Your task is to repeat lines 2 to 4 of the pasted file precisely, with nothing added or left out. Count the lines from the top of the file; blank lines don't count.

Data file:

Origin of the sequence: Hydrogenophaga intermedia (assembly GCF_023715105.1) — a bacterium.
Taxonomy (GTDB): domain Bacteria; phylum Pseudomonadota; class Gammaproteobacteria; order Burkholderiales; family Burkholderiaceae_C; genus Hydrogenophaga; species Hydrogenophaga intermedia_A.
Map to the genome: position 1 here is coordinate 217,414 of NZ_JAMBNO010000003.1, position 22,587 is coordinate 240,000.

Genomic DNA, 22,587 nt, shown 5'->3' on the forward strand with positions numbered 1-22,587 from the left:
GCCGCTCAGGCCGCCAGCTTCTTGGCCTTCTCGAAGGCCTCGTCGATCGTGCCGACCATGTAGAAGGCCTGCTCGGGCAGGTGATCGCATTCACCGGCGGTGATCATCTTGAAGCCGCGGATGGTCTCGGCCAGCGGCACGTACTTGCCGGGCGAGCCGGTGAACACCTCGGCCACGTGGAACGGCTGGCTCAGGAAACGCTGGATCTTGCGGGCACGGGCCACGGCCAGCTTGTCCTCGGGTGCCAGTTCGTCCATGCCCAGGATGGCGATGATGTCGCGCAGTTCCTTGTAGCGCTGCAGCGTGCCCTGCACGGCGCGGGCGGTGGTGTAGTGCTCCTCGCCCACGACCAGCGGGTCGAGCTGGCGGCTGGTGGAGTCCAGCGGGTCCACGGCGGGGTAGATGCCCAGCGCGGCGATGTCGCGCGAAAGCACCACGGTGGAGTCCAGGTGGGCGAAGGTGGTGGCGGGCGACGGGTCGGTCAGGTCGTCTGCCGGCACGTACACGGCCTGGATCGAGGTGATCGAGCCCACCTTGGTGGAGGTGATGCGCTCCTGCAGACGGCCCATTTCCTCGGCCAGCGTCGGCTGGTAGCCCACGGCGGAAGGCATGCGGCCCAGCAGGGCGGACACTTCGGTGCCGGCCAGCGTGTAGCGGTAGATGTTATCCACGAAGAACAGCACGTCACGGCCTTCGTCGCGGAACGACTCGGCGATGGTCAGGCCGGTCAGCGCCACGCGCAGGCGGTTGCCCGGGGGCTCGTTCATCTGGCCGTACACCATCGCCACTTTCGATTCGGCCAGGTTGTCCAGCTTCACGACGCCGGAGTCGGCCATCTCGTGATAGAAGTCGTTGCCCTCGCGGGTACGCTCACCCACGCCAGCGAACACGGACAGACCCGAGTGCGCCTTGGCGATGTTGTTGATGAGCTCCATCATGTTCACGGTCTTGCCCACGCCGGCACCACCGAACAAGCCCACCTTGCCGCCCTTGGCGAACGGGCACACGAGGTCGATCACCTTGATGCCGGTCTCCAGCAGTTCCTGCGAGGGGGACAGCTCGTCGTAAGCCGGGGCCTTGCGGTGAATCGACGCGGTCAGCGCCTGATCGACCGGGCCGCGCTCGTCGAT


Taxonomy (GTDB): domain Bacteria; phylum Pseudomonadota; class Gammaproteobacteria; order Burkholderiales; family Burkholderiaceae_C; genus Hydrogenophaga; species Hydrogenophaga intermedia_A.
Map to the genome: position 1 here is coordinate 217,414 of NZ_JAMBNO010000003.1, position 22,587 is coordinate 240,000.

Genomic DNA, 22,587 nt, shown 5'->3' on the forward strand with positions numbered 1-22,587 from the left: